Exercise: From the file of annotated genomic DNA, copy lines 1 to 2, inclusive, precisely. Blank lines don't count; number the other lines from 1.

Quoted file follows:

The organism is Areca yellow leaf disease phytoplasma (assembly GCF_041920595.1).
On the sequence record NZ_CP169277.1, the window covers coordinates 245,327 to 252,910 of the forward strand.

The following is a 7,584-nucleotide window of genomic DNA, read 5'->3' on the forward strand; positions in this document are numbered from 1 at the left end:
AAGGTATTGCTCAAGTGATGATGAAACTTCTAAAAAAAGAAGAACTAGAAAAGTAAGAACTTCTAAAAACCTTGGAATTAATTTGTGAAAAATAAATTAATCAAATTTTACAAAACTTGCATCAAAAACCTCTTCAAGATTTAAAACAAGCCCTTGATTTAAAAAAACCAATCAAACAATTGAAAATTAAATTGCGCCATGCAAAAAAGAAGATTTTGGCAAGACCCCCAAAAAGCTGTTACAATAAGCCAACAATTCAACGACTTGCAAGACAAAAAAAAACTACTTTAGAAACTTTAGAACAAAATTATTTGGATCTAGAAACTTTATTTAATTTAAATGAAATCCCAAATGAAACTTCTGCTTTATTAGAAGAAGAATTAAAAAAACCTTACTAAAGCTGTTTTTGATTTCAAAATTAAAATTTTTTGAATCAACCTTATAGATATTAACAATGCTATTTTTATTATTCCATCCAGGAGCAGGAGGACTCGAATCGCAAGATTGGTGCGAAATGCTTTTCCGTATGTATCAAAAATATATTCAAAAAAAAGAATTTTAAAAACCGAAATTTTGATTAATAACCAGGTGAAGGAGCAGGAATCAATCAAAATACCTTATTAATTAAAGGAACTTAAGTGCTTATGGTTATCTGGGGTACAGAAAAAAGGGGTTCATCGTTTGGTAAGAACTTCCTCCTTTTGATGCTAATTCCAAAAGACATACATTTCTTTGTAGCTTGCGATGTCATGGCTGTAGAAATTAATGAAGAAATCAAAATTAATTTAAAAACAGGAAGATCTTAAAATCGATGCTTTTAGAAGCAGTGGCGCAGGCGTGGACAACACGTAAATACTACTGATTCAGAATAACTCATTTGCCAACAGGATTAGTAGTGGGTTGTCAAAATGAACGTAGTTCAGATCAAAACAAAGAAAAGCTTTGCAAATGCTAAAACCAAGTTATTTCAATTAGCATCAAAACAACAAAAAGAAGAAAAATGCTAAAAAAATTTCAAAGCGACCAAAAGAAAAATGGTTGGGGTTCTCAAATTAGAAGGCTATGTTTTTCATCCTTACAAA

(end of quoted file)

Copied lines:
The organism is Areca yellow leaf disease phytoplasma (assembly GCF_041920595.1).
On the sequence record NZ_CP169277.1, the window covers coordinates 245,327 to 252,910 of the forward strand.